Lydia Cristini


Second Sunday in Ordinary Time – January 11, 2016
Isaiah 62.1-5 | Psalm 96 | 1 Corinthians 12.4-11 | John 2.1-12
January 17, 2016

Mary and I have never been close. Don't get me wrong; I really respect her. I know her prayers are incredibly powerful. Whenever I need to pull out all the stops, prayer-wise, the rosary is my go-to. The Hail Mary, and especially the Memorare are my favourite prayers in a pinch.

Not only that, but she is the ultimate Christian. Her "yes" to God in the Magnificat is a beautiful expression of perfect humility, faith and trust in God.

Do whatever he tells you. - John 2.5

'Do whatever he tells you.'

John 2.5

Also, over the years, I have read or heard of saint after saint (and person after person) who came to believe in Christ through devotion to Mary. Intellectually, I know she is a great refuge and help to anyone who asks. But I just don't feel it.


I do not totally understand why. Maybe it is partly because she is so perfect. I have always appreciated some imperfection in the saints. It makes them more real, and it makes holiness seem possible.

How can I hope to be holy, with all my imperfections, if I am trying to be like someone who did not have any?

Maybe it is partly because my own mother died when I was nine. Although there are significant mother figures in my life, no one can take the place of my own mom. How do I connect to a heavenly mother when I do not know what it is like to have an earthly one?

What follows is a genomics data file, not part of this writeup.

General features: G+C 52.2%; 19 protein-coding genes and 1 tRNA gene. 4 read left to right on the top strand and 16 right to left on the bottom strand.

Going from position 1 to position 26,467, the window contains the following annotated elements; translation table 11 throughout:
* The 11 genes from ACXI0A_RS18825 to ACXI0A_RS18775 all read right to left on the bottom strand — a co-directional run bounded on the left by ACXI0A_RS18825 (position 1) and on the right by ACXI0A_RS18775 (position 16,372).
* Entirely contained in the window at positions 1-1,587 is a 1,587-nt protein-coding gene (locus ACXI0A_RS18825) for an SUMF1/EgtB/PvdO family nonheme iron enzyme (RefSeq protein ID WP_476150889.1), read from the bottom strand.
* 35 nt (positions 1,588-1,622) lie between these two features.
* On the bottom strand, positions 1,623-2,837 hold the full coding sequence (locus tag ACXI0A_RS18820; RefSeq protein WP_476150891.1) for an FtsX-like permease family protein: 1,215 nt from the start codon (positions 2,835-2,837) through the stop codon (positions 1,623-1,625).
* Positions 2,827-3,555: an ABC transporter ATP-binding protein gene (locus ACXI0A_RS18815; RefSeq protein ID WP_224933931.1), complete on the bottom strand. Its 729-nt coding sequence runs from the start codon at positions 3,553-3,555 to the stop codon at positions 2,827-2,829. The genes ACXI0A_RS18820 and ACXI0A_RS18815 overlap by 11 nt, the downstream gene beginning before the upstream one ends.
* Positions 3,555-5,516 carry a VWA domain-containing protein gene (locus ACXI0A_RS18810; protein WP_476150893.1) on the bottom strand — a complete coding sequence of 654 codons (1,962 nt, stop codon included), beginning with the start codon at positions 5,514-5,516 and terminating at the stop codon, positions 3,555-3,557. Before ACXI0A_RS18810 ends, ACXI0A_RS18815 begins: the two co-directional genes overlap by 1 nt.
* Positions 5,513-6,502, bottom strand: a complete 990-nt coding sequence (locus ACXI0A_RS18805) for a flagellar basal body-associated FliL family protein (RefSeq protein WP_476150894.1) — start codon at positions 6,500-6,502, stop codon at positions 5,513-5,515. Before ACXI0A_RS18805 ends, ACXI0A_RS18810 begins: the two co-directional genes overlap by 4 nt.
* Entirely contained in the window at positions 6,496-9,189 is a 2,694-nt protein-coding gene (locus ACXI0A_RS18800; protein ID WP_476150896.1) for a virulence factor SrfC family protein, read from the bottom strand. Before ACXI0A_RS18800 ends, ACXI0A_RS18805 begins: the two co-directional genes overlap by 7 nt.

All that being said, the wedding at Cana is one of my favourite stories about Mary. It tells us so many things about her and her son. It shows Mary as part of a real community. She cared for others, and did not want people to be humiliated by their lack of money, or generosity, or planning (or whatever it was which caused them to run out wine).

It shows Mary was confident. She was confident in her son's love for her and in his willingness to do what she requested, even if it meant starting his public life a little early. She was also confident in her son's ability to fix the situation, even if it looked impossible.


Moreover, her words to the servants (and the last of her words recorded in the Gospels) are her words to us: "Do whatever he tells you." These exemplify her role: always pointing people toward Christ, not toward herself.

One talk I gave while I was on a National Evangelization Team taught that faith is based on fact, not feeling. Feelings are changeable, but the facts of God's love, mercy and salvation are constant. If we base our faith on the facts, our faith will not be shaken.

Therefore, even if I do not have a feeling of devotion to Mary, I can look at the wedding at Cana and trust she is a compassionate friend, a confident woman and a loving mother, as well as the queen of heaven, who always leads us closer to her son.